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At first, A.J. Hammac of the US Coast Guard thought the man outside the small shack along a river may have been waving hello to his crew’s helicopter as it flew low over the remote Alaskan landscape.

“On Cape Cod, normally we’re sent on cases where someone’s sent out a sign of distress,” said Hammac, a lieutenant junior grade who has been based at Air Station Cape Cod for the past 2½ years but is currently volunteering in Kodiak, Alaska. “We don’t usually come across someone randomly out there waving us down.”

Still, he alerted his crewmembers about what he’d seen. The pilot, Lieutenant Commander Jared Carbajal, immediately asked if it looked like the person had waved one hand or two.


When Hammac, the copilot, answered that it had been both hands, it became clear that they had to turn around to investigate. They soon learned that the man on the ground was trapped in a terrifying ordeal with no way to call for help.

Hammac, 35, was one of four members on a Coast Guard helicopter who last week helped rescue a man who spent several days fighting off a bear that kept returning to his camp after the animal dragged him toward a nearby riverbank during an earlier attack.

According to Coast Guard officials, the aircrew was completing “an aircraft movement” from Kotzebue to Nome on July 16 to support a science-based mission the next day.

But on their way, they encountered some low clouds, forcing them off their normal flight path, Hammac said in a telephone interview Thursday.

As they were flying over a valley, Hammac spotted the man waving up at them from a small mining encampment. When the crew circled back over him, they saw white letters written across the roof of the man’s cabin. They read: “SOS” and “Help me.”


“We switched on to search-and-rescue mode at that point,” said Hammac, who is originally from Arizona.

Hammac said they landed near the man’s camp and sent the flight mechanic and rescue swimmer on board to speak with him. It was obvious that something had gone terribly wrong, he said.

“He kind of comes over stumbling toward the helicopter and you see him holding his side, and he’s got his leg taped,” Hammac said. “The flight tech came back and said, ‘This guy said that a bear had attacked him and has been harassing him.’”

Hammac said the man, who was in his 50s or 60s, had been at the camp roughly 40 miles northeast of Nome for several days. Sometime after he arrived, a bear got a hold of him and dragged him down to the river, Hammac said.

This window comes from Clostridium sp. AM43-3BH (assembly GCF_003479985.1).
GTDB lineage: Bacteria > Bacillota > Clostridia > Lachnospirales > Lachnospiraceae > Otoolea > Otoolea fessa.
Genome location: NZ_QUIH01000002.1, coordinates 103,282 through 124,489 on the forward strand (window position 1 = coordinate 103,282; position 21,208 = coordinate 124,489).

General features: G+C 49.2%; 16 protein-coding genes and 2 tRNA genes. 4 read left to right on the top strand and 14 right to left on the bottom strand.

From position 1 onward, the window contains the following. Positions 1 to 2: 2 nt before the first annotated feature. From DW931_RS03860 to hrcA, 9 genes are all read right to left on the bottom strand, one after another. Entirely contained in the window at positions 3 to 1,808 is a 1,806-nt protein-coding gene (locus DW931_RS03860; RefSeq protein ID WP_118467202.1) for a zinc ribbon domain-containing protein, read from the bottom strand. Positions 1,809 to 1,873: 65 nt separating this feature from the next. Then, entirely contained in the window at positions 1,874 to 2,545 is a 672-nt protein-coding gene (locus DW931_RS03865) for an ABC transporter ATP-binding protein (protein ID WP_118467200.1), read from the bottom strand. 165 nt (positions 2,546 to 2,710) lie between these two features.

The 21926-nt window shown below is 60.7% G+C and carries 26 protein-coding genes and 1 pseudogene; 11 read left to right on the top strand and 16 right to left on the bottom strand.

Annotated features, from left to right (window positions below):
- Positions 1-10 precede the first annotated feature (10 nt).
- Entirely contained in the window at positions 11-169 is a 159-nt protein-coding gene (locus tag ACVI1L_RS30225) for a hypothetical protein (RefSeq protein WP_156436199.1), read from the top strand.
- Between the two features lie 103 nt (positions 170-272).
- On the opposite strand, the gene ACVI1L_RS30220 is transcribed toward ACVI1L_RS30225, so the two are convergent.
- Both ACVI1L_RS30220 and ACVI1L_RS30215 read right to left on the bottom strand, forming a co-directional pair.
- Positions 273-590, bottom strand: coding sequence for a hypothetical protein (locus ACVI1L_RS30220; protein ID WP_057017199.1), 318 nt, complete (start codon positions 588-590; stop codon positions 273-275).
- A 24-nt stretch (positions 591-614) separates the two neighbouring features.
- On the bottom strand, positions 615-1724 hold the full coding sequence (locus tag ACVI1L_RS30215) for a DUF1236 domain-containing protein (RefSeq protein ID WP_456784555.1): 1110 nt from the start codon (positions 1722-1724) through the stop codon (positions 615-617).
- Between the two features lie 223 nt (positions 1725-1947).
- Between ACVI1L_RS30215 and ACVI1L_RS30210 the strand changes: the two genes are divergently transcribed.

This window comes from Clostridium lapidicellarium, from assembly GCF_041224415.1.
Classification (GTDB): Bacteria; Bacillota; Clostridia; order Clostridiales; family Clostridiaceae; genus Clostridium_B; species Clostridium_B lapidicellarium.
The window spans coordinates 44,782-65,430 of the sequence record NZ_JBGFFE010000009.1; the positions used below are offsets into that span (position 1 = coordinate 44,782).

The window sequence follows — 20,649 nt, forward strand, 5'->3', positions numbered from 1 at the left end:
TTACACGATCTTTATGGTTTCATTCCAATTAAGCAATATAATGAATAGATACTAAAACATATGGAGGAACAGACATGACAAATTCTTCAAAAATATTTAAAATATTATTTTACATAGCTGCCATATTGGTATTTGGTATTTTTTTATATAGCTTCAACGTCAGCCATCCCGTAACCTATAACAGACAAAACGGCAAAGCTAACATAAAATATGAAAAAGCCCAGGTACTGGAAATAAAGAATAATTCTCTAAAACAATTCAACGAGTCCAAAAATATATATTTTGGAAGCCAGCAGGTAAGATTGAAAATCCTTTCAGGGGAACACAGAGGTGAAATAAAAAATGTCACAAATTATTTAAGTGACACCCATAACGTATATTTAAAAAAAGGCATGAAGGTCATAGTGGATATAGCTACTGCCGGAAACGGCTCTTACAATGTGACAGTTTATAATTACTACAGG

But the man, whom officials did not identify, had a gun with him, and managed to get off a few rounds during the attack, scaring the animal away.

“We don’t know if he shot the bear or just shot at the bear,” Hammac said. “But whatever he did caused the bear to let him go.”

Despite his efforts, the bear “had returned to his camp and harassed him every night for a week straight,” the Coast Guard said in a statement. The man only had two rounds of ammunition left.

“He hadn’t slept in a couple of days because he was worried about the bear coming back,” Hammac said. “And he wasn’t able to do anything to get out of there.”


The crew noticed that the door had been ripped off the shack where the man was staying. Before they took the man back to Nome, Carbajal removed the last two bullets from the man’s revolver.

Hammac said the clearly exhausted man boarded the helicopter and was taken to Nome, where an ambulance and state police trooper were waiting.

Coast Guard officials said the man “appeared to have bruising on his torso and a leg injury.”

A spokesman for the Alaska Department of Fish and Game told the New York Times, which first reported the rescue, that grizzly bears are prevalent this time of year in the area where the man was rescued.

Hammac said the man was likely prospecting — panning for gold — along the river, a place he knew and visited each year. But there was no cellphone service and the man was unable to reach anyone for help after the bear’s initial attack.

“The only thing he had was waving his arms and painting a sign on his roof,” said Hammac, stressing the importance of having other ways to communicate with the outside world in the event of an emergency.

Had it not been for the clouds diverting their flight path that day, they may have never found the man, he said.

“This guy was lucky,” he said. “If we hadn’t been there, I don’t know what would have happened.”


Before he stepped off the helicopter and walked over to the ambulance that was waiting to transport him to the hospital last week, the man looked over at him, and raised an arm, Hammac recalled. But this time, he didn’t wave.

“He gave me a thumbs up, and I gave it back,” Hammac said. “I think he was pretty happy we found him.”

Steve Annear can be reached at steve.annear@globe.com. Follow him on Twitter @steveannear.